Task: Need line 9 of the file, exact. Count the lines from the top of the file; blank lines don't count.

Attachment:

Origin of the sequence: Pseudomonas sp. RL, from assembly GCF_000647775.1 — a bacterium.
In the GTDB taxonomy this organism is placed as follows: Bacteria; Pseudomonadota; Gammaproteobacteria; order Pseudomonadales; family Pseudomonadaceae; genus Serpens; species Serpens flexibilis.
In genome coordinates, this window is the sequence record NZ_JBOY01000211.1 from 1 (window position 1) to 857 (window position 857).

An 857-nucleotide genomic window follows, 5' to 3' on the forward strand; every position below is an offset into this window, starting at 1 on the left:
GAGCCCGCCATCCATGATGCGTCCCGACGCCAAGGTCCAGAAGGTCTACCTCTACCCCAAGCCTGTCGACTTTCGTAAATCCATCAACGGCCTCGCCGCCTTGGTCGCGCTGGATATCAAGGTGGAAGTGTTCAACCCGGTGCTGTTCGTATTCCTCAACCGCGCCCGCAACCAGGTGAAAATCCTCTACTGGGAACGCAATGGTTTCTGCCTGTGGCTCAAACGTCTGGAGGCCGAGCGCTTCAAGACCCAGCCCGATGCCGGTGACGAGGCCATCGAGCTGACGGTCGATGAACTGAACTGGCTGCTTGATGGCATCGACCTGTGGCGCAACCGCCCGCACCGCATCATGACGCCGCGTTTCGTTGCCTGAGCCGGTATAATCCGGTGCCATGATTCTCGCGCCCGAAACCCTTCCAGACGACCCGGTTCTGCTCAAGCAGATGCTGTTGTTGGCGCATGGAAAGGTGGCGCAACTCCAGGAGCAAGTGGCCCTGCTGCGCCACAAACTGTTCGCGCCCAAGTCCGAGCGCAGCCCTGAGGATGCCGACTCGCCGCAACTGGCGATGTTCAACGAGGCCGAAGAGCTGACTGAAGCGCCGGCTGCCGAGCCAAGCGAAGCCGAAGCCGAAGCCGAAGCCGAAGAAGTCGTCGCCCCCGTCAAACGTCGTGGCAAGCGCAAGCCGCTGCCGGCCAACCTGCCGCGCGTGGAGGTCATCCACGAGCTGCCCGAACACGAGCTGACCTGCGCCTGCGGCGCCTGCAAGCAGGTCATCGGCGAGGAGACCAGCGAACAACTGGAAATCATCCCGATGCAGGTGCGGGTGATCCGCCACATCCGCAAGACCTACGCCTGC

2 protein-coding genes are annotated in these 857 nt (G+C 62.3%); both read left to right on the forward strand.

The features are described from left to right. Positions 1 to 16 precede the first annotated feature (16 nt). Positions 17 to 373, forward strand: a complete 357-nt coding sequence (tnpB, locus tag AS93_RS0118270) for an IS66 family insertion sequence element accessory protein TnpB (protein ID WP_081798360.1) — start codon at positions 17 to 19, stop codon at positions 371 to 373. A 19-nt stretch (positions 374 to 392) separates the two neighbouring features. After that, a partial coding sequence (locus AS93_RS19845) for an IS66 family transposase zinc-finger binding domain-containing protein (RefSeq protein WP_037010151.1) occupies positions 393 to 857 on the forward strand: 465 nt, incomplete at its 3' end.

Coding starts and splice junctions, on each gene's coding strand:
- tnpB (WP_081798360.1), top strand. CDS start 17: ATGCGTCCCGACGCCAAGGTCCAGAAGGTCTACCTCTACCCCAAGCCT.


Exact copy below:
- tnpB (WP_081798360.1), top strand. CDS start 17: ATGCGTCCCGACGCCAAGGTCCAGAAGGTCTACCTCTACCCCAAGCCT.